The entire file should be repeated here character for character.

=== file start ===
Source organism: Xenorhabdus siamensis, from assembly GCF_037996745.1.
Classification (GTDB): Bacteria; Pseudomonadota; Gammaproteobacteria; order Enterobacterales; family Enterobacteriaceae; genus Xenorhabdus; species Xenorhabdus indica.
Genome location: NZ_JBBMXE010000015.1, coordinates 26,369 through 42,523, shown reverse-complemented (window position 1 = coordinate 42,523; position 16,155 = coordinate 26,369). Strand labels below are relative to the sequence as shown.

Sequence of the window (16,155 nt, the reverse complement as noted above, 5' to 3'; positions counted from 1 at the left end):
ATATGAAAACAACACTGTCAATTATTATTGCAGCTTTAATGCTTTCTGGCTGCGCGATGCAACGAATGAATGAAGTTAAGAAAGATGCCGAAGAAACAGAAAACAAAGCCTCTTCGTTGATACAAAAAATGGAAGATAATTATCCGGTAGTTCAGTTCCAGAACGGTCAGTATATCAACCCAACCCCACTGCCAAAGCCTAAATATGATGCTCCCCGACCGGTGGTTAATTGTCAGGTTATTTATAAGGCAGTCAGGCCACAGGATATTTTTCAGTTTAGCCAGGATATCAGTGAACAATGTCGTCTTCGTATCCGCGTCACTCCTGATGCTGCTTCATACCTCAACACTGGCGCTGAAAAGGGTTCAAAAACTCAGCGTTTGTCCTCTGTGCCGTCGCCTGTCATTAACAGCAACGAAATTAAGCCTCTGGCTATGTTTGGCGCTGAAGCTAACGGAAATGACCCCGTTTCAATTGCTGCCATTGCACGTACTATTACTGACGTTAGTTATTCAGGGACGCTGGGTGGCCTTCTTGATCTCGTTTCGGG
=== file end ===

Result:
Source organism: Xenorhabdus siamensis, from assembly GCF_037996745.1.
Classification (GTDB): Bacteria; Pseudomonadota; Gammaproteobacteria; order Enterobacterales; family Enterobacteriaceae; genus Xenorhabdus; species Xenorhabdus indica.
Genome location: NZ_JBBMXE010000015.1, coordinates 26,369 through 42,523, shown reverse-complemented (window position 1 = coordinate 42,523; position 16,155 = coordinate 26,369). Strand labels below are relative to the sequence as shown.

Sequence of the window (16,155 nt, the reverse complement as noted above, 5' to 3'; positions counted from 1 at the left end):
ATATGAAAACAACACTGTCAATTATTATTGCAGCTTTAATGCTTTCTGGCTGCGCGATGCAACGAATGAATGAAGTTAAGAAAGATGCCGAAGAAACAGAAAACAAAGCCTCTTCGTTGATACAAAAAATGGAAGATAATTATCCGGTAGTTCAGTTCCAGAACGGTCAGTATATCAACCCAACCCCACTGCCAAAGCCTAAATATGATGCTCCCCGACCGGTGGTTAATTGTCAGGTTATTTATAAGGCAGTCAGGCCACAGGATATTTTTCAGTTTAGCCAGGATATCAGTGAACAATGTCGTCTTCGTATCCGCGTCACTCCTGATGCTGCTTCATACCTCAACACTGGCGCTGAAAAGGGTTCAAAAACTCAGCGTTTGTCCTCTGTGCCGTCGCCTGTCATTAACAGCAACGAAATTAAGCCTCTGGCTATGTTTGGCGCTGAAGCTAACGGAAATGACCCCGTTTCAATTGCTGCCATTGCACGTACTATTACTGACGTTAGTTATTCAGGGACGCTGGGTGGCCTTCTTGATCTCGTTTCGGG